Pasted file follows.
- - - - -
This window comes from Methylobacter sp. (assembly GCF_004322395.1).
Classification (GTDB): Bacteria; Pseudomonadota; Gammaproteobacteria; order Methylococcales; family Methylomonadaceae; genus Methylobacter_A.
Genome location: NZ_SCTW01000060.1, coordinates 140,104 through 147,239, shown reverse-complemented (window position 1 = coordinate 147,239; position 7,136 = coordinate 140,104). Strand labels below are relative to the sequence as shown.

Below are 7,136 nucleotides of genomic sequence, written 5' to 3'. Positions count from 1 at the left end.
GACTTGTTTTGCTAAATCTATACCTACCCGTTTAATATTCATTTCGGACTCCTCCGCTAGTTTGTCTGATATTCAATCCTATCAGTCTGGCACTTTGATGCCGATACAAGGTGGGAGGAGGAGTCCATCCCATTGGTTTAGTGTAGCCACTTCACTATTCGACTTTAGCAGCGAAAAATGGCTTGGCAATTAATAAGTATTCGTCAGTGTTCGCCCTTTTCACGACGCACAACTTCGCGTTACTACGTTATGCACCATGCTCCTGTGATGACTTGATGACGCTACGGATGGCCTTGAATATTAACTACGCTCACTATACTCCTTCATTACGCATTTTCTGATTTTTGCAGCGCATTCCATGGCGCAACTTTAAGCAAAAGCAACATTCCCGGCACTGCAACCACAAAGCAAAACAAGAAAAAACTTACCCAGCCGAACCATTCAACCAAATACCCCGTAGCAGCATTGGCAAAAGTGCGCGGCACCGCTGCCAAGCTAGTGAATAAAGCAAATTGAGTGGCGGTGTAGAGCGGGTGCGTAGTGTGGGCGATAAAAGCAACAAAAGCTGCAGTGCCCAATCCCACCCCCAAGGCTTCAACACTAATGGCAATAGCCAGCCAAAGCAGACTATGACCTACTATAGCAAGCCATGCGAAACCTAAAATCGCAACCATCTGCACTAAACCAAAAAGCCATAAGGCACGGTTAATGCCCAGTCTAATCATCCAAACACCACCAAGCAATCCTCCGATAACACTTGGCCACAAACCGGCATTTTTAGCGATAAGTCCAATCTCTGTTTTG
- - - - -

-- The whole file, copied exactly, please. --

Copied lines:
This window comes from Methylobacter sp. (assembly GCF_004322395.1).
Classification (GTDB): Bacteria; Pseudomonadota; Gammaproteobacteria; order Methylococcales; family Methylomonadaceae; genus Methylobacter_A.
Genome location: NZ_SCTW01000060.1, coordinates 140,104 through 147,239, shown reverse-complemented (window position 1 = coordinate 147,239; position 7,136 = coordinate 140,104). Strand labels below are relative to the sequence as shown.

Below are 7,136 nucleotides of genomic sequence, written 5' to 3'. Positions count from 1 at the left end.
GACTTGTTTTGCTAAATCTATACCTACCCGTTTAATATTCATTTCGGACTCCTCCGCTAGTTTGTCTGATATTCAATCCTATCAGTCTGGCACTTTGATGCCGATACAAGGTGGGAGGAGGAGTCCATCCCATTGGTTTAGTGTAGCCACTTCACTATTCGACTTTAGCAGCGAAAAATGGCTTGGCAATTAATAAGTATTCGTCAGTGTTCGCCCTTTTCACGACGCACAACTTCGCGTTACTACGTTATGCACCATGCTCCTGTGATGACTTGATGACGCTACGGATGGCCTTGAATATTAACTACGCTCACTATACTCCTTCATTACGCATTTTCTGATTTTTGCAGCGCATTCCATGGCGCAACTTTAAGCAAAAGCAACATTCCCGGCACTGCAACCACAAAGCAAAACAAGAAAAAACTTACCCAGCCGAACCATTCAACCAAATACCCCGTAGCAGCATTGGCAAAAGTGCGCGGCACCGCTGCCAAGCTAGTGAATAAAGCAAATTGAGTGGCGGTGTAGAGCGGGTGCGTAGTGTGGGCGATAAAAGCAACAAAAGCTGCAGTGCCCAATCCCACCCCCAAGGCTTCAACACTAATGGCAATAGCCAGCCAAAGCAGACTATGACCTACTATAGCAAGCCATGCGAAACCTAAAATCGCAACCATCTGCACTAAACCAAAAAGCCATAAGGCACGGTTAATGCCCAGTCTAATCATCCAAACACCACCAAGCAATCCTCCGATAACACTTGGCCACAAACCGGCATTTTTAGCGATAAGTCCAATCTCTGTTTTG